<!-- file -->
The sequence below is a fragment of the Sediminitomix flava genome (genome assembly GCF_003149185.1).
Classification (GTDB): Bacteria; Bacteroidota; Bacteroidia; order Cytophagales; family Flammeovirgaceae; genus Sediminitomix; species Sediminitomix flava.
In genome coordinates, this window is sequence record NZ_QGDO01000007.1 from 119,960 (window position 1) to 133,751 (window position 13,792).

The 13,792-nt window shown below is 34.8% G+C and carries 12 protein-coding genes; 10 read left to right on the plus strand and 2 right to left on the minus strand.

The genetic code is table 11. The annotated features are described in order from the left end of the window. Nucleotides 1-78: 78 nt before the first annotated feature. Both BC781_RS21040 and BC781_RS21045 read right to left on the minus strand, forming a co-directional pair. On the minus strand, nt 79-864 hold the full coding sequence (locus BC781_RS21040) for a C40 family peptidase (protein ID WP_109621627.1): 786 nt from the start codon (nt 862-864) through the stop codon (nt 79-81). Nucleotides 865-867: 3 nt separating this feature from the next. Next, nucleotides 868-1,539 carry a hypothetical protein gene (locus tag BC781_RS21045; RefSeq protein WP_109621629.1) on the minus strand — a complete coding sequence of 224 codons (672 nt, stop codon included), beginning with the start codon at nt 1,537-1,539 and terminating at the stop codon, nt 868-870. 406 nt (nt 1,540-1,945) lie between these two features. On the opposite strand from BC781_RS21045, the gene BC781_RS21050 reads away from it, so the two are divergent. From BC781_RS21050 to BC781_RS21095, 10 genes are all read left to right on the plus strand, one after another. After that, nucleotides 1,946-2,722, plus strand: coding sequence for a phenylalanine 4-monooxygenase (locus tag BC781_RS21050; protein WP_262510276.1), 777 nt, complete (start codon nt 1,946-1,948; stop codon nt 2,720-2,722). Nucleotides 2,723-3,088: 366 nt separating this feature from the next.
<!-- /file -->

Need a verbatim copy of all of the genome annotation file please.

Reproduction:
The sequence below is a fragment of the Sediminitomix flava genome (genome assembly GCF_003149185.1).
Classification (GTDB): Bacteria; Bacteroidota; Bacteroidia; order Cytophagales; family Flammeovirgaceae; genus Sediminitomix; species Sediminitomix flava.
In genome coordinates, this window is sequence record NZ_QGDO01000007.1 from 119,960 (window position 1) to 133,751 (window position 13,792).

The 13,792-nt window shown below is 34.8% G+C and carries 12 protein-coding genes; 10 read left to right on the plus strand and 2 right to left on the minus strand.

The genetic code is table 11. The annotated features are described in order from the left end of the window. Nucleotides 1-78: 78 nt before the first annotated feature. Both BC781_RS21040 and BC781_RS21045 read right to left on the minus strand, forming a co-directional pair. On the minus strand, nt 79-864 hold the full coding sequence (locus BC781_RS21040) for a C40 family peptidase (protein ID WP_109621627.1): 786 nt from the start codon (nt 862-864) through the stop codon (nt 79-81). Nucleotides 865-867: 3 nt separating this feature from the next. Next, nucleotides 868-1,539 carry a hypothetical protein gene (locus tag BC781_RS21045; RefSeq protein WP_109621629.1) on the minus strand — a complete coding sequence of 224 codons (672 nt, stop codon included), beginning with the start codon at nt 1,537-1,539 and terminating at the stop codon, nt 868-870. 406 nt (nt 1,540-1,945) lie between these two features. On the opposite strand from BC781_RS21045, the gene BC781_RS21050 reads away from it, so the two are divergent. From BC781_RS21050 to BC781_RS21095, 10 genes are all read left to right on the plus strand, one after another. After that, nucleotides 1,946-2,722, plus strand: coding sequence for a phenylalanine 4-monooxygenase (locus tag BC781_RS21050; protein WP_262510276.1), 777 nt, complete (start codon nt 1,946-1,948; stop codon nt 2,720-2,722). Nucleotides 2,723-3,088: 366 nt separating this feature from the next.